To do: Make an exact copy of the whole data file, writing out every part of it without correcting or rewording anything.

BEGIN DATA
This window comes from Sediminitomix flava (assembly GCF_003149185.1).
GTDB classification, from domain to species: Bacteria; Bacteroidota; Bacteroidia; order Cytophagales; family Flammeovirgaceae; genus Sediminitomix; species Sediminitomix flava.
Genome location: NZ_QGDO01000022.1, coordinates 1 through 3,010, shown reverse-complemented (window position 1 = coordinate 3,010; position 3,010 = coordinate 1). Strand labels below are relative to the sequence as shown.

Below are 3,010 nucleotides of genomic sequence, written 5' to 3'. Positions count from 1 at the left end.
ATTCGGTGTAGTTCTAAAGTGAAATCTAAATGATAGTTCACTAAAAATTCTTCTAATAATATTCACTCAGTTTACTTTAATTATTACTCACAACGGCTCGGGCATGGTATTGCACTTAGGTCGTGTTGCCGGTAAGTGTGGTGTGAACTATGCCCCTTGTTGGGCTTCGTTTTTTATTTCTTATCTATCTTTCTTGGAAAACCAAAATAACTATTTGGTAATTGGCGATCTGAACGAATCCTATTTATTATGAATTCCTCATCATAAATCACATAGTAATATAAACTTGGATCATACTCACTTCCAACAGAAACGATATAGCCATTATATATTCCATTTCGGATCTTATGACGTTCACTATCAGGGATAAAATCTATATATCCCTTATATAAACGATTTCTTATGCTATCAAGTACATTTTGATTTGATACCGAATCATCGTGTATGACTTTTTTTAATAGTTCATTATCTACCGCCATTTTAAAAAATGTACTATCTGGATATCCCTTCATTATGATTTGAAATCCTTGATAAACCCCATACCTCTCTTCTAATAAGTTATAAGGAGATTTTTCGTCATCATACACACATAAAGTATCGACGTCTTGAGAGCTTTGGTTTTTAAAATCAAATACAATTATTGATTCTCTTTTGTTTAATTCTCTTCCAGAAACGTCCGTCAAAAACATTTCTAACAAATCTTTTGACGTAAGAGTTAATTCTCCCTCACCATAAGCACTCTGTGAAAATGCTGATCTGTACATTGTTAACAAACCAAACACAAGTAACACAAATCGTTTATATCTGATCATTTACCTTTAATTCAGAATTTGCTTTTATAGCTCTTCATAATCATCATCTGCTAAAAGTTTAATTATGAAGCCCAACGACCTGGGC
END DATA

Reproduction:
This window comes from Sediminitomix flava (assembly GCF_003149185.1).
GTDB classification, from domain to species: Bacteria; Bacteroidota; Bacteroidia; order Cytophagales; family Flammeovirgaceae; genus Sediminitomix; species Sediminitomix flava.
Genome location: NZ_QGDO01000022.1, coordinates 1 through 3,010, shown reverse-complemented (window position 1 = coordinate 3,010; position 3,010 = coordinate 1). Strand labels below are relative to the sequence as shown.

Below are 3,010 nucleotides of genomic sequence, written 5' to 3'. Positions count from 1 at the left end.
ATTCGGTGTAGTTCTAAAGTGAAATCTAAATGATAGTTCACTAAAAATTCTTCTAATAATATTCACTCAGTTTACTTTAATTATTACTCACAACGGCTCGGGCATGGTATTGCACTTAGGTCGTGTTGCCGGTAAGTGTGGTGTGAACTATGCCCCTTGTTGGGCTTCGTTTTTTATTTCTTATCTATCTTTCTTGGAAAACCAAAATAACTATTTGGTAATTGGCGATCTGAACGAATCCTATTTATTATGAATTCCTCATCATAAATCACATAGTAATATAAACTTGGATCATACTCACTTCCAACAGAAACGATATAGCCATTATATATTCCATTTCGGATCTTATGACGTTCACTATCAGGGATAAAATCTATATATCCCTTATATAAACGATTTCTTATGCTATCAAGTACATTTTGATTTGATACCGAATCATCGTGTATGACTTTTTTTAATAGTTCATTATCTACCGCCATTTTAAAAAATGTACTATCTGGATATCCCTTCATTATGATTTGAAATCCTTGATAAACCCCATACCTCTCTTCTAATAAGTTATAAGGAGATTTTTCGTCATCATACACACATAAAGTATCGACGTCTTGAGAGCTTTGGTTTTTAAAATCAAATACAATTATTGATTCTCTTTTGTTTAATTCTCTTCCAGAAACGTCCGTCAAAAACATTTCTAACAAATCTTTTGACGTAAGAGTTAATTCTCCCTCACCATAAGCACTCTGTGAAAATGCTGATCTGTACATTGTTAACAAACCAAACACAAGTAACACAAATCGTTTATATCTGATCATTTACCTTTAATTCAGAATTTGCTTTTATAGCTCTTCATAATCATCATCTGCTAAAAGTTTAATTATGAAGCCCAACGACCTGGGC